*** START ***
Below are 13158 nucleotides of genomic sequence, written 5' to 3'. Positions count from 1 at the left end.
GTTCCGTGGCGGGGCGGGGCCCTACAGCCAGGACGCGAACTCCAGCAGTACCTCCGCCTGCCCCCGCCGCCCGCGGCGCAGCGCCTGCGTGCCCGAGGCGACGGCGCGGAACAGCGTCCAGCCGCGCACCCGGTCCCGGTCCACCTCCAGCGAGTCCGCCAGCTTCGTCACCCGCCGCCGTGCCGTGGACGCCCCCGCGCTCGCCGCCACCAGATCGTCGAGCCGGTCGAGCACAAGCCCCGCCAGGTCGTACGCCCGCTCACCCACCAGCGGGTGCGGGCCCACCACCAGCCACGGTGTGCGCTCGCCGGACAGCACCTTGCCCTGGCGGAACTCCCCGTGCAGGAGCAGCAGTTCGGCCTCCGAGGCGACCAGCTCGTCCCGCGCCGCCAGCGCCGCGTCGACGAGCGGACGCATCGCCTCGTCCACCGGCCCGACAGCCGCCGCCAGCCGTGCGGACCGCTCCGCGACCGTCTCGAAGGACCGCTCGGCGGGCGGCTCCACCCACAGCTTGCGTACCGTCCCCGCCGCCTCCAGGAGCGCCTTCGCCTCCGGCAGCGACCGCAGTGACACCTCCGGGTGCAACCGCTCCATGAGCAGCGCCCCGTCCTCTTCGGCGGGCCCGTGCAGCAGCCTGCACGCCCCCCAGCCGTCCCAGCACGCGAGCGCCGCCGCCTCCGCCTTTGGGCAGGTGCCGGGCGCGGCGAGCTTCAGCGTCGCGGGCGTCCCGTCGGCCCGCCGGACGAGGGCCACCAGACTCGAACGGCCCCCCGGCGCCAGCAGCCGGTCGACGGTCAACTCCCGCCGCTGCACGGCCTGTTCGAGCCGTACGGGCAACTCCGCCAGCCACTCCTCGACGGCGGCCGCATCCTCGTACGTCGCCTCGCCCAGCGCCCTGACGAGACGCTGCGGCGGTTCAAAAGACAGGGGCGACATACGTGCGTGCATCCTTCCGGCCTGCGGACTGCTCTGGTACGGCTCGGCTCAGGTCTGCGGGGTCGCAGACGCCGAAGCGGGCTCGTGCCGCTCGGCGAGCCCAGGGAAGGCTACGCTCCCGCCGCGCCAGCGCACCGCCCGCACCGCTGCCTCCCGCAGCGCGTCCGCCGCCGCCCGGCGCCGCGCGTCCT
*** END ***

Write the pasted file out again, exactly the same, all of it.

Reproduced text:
Below are 13158 nucleotides of genomic sequence, written 5' to 3'. Positions count from 1 at the left end.
GTTCCGTGGCGGGGCGGGGCCCTACAGCCAGGACGCGAACTCCAGCAGTACCTCCGCCTGCCCCCGCCGCCCGCGGCGCAGCGCCTGCGTGCCCGAGGCGACGGCGCGGAACAGCGTCCAGCCGCGCACCCGGTCCCGGTCCACCTCCAGCGAGTCCGCCAGCTTCGTCACCCGCCGCCGTGCCGTGGACGCCCCCGCGCTCGCCGCCACCAGATCGTCGAGCCGGTCGAGCACAAGCCCCGCCAGGTCGTACGCCCGCTCACCCACCAGCGGGTGCGGGCCCACCACCAGCCACGGTGTGCGCTCGCCGGACAGCACCTTGCCCTGGCGGAACTCCCCGTGCAGGAGCAGCAGTTCGGCCTCCGAGGCGACCAGCTCGTCCCGCGCCGCCAGCGCCGCGTCGACGAGCGGACGCATCGCCTCGTCCACCGGCCCGACAGCCGCCGCCAGCCGTGCGGACCGCTCCGCGACCGTCTCGAAGGACCGCTCGGCGGGCGGCTCCACCCACAGCTTGCGTACCGTCCCCGCCGCCTCCAGGAGCGCCTTCGCCTCCGGCAGCGACCGCAGTGACACCTCCGGGTGCAACCGCTCCATGAGCAGCGCCCCGTCCTCTTCGGCGGGCCCGTGCAGCAGCCTGCACGCCCCCCAGCCGTCCCAGCACGCGAGCGCCGCCGCCTCCGCCTTTGGGCAGGTGCCGGGCGCGGCGAGCTTCAGCGTCGCGGGCGTCCCGTCGGCCCGCCGGACGAGGGCCACCAGACTCGAACGGCCCCCCGGCGCCAGCAGCCGGTCGACGGTCAACTCCCGCCGCTGCACGGCCTGTTCGAGCCGTACGGGCAACTCCGCCAGCCACTCCTCGACGGCGGCCGCATCCTCGTACGTCGCCTCGCCCAGCGCCCTGACGAGACGCTGCGGCGGTTCAAAAGACAGGGGCGACATACGTGCGTGCATCCTTCCGGCCTGCGGACTGCTCTGGTACGGCTCGGCTCAGGTCTGCGGGGTCGCAGACGCCGAAGCGGGCTCGTGCCGCTCGGCGAGCCCAGGGAAGGCTACGCTCCCGCCGCGCCAGCGCACCGCCCGCACCGCTGCCTCCCGCAGCGCGTCCGCCGCCGCCCGGCGCCGCGCGTCCT